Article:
#9 StevenLisa

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Posted 19 June 2012 - 05:01 AM

There is no 85% rule!!! This is a guide from the carvanning fraternity

You need to deduct your cars mam weight from your cars max towing weight. Whatever you are left with is the permisable mam weight of a trailer/caravan you can legally tow, which maybe less than 85% in some circumstances

#10 Bill Lord

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Posted 19 June 2012 - 11:44 AM

There is no 85% rule!!! This is a guide from the carvanning fraternity

You need to deduct your cars mam weight from your cars max towing weight. Whatever you are left with is the permisable mam weight of a trailer/caravan you can legally tow, which maybe less than 85% in some circumstances

If we must be pedantic about it then what you can legally tow with a B+E licence depends upon the actual weights of the car and caravan. So you need to take the actual laden weight of the car at the moment you set off and subtract that from the maximum train weight that is plated on the car and as long as the answer you get is greater than the actual weight of the caravan as you set off then providing you have not exceeded the maximum gross weights as plated on the car and the caravan then your outfit is legal.
However, a wise person takes note of recommendations and does not tow a caravan that weighs more than the car, does not tow a caravan that weighs more than the manufacturers max towing weight as described in the handbook ( in this case 1200kg ), and preferably tries to tow with a ratio that is less than 85% even though ALL the professional bodies suggest that this is a recomendation for people new to towing and that a ratio of up to 100% is fine.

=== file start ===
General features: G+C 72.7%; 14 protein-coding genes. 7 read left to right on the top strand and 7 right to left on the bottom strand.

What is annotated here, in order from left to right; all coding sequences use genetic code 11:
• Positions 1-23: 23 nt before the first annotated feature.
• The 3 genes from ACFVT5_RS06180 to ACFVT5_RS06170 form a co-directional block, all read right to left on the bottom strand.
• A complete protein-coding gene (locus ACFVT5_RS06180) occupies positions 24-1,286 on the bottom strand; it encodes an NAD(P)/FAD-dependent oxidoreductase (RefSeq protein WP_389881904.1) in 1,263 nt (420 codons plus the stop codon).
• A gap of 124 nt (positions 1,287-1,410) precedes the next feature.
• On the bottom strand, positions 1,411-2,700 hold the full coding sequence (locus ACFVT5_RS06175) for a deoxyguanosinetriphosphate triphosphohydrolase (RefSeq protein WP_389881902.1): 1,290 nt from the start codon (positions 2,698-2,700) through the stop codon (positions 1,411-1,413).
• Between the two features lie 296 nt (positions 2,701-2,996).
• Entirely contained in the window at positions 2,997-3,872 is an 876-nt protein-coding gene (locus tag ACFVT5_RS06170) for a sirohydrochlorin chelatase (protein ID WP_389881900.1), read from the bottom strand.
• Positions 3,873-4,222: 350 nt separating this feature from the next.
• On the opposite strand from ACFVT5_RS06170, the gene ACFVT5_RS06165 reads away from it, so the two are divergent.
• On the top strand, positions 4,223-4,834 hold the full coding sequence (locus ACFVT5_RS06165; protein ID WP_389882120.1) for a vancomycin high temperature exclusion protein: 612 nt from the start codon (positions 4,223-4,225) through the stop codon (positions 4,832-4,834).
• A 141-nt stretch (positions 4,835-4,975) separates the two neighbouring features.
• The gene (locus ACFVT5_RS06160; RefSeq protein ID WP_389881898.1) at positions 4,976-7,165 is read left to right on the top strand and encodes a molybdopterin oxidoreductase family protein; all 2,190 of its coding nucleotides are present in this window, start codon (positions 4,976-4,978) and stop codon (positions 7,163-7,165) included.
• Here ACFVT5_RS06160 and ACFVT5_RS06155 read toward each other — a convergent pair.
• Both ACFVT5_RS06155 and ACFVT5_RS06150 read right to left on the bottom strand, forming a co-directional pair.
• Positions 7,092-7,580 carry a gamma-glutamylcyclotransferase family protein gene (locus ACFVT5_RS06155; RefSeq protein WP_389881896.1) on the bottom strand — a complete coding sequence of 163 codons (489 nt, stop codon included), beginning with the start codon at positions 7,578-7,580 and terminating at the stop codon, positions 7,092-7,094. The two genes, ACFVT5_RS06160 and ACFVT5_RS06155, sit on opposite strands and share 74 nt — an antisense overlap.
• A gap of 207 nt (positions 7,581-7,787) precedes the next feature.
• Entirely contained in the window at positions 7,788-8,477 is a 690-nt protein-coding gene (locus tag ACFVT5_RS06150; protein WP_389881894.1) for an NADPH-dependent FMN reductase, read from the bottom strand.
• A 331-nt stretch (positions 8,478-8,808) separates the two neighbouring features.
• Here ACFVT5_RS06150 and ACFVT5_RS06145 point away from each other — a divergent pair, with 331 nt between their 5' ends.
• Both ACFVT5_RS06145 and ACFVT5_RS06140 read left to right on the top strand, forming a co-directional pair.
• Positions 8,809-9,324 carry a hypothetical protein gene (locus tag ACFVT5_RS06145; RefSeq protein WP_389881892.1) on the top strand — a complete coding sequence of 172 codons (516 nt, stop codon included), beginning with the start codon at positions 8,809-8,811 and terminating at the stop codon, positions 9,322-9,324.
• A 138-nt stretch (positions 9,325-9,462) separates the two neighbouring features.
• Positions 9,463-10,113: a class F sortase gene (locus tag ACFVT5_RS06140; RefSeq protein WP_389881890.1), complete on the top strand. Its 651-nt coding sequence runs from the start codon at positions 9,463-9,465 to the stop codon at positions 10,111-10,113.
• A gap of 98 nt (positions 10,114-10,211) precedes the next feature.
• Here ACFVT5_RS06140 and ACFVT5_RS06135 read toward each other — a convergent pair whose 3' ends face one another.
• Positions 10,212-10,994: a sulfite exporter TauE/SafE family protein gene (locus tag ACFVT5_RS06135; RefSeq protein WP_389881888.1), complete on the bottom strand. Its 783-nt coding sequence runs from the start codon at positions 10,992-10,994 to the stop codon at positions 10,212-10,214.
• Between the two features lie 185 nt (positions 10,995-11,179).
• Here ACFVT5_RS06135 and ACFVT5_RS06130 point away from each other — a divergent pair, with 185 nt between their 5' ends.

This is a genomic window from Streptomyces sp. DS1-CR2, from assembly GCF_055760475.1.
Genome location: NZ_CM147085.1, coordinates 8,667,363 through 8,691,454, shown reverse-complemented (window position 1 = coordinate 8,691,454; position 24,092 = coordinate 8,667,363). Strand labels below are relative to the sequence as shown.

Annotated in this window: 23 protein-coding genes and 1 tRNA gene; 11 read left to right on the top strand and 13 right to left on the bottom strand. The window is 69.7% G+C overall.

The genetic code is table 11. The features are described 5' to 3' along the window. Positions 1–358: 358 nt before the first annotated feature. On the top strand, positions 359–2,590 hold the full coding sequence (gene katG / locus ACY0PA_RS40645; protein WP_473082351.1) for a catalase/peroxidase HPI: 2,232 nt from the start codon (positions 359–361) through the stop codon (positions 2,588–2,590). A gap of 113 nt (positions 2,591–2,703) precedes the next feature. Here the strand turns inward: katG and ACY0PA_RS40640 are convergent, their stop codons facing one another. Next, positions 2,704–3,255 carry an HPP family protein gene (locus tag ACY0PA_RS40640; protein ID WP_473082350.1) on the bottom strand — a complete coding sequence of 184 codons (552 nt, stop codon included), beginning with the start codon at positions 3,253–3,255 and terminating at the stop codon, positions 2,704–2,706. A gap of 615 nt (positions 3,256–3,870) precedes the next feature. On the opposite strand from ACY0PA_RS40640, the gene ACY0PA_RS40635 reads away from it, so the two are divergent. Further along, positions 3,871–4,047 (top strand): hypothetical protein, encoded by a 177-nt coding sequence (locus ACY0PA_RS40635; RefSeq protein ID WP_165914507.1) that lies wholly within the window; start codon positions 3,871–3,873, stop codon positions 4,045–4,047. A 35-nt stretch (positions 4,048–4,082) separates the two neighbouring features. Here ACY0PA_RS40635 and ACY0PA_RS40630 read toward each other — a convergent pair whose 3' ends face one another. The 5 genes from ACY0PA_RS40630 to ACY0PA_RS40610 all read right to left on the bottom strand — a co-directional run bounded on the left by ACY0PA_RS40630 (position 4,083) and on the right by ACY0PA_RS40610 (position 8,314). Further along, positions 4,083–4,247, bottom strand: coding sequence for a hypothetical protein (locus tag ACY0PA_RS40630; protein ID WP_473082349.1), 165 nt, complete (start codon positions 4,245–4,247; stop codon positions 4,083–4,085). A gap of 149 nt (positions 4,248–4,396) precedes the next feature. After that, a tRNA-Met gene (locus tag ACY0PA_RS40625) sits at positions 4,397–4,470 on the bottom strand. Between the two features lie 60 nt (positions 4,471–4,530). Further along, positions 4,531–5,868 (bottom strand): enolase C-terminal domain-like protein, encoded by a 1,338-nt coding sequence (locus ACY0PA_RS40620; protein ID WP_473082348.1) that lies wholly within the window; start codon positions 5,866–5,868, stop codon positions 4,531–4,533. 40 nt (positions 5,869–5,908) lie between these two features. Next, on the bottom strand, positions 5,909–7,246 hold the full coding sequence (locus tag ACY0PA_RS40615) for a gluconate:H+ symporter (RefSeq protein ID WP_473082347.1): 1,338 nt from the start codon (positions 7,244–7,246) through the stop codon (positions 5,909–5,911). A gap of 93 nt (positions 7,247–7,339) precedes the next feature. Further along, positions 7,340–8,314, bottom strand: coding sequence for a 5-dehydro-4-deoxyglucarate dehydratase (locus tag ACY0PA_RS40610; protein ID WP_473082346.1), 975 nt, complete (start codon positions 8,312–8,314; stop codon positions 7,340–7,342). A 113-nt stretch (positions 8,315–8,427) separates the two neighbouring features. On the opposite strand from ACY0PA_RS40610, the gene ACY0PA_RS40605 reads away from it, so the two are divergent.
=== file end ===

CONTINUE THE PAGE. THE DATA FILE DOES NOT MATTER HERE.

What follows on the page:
#11 Ellisfield

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Posted 19 June 2012 - 12:21 PM

There is no 85% rule!!! This is a guide from the carvanning fraternity

You need to deduct your cars mam weight from your cars max towing weight. Whatever you are left with is the permisable mam weight of a trailer/caravan you can legally tow, which maybe less than 85% in some circumstances


It is not law but it certainly is subject to the laws of physics!

Those who choose to ignore such are perhaps the ones who end up sprawled accross the A303 every summer with a three hour queue of traffic losing a day of their holiday while the services remove a rather small car from an overturned caravan.

This has been my experience on three occasions. The most clear one being a VW polo dangling off the hitch of an overturned full size van. There has been a fair bit regarding the 85% written elsewhere but I do reall think whatever your experience you will come unstuck if you push it. No matter how experienced you are you need to be able to stop the car and van safely even if you are going down a hill at speed or react to something happening around you. It does not take much for a van to pick up the back of a car. I would also guess your insurer will not pay out if you towed a van near or at the car weight and it crashed due to instability.

#12 beejay

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Posted 19 June 2012 - 03:48 PM

I would also guess your insurer will not pay out if you towed a van near or at the car weight and it crashed due to instability.


If an outfit meets all the plated weights then it is legal and will comply with the insurers requirements (to be legal) in that respect. :huh:

It's a pity that poor driving techniques can't be be invalidated by insurance! ;)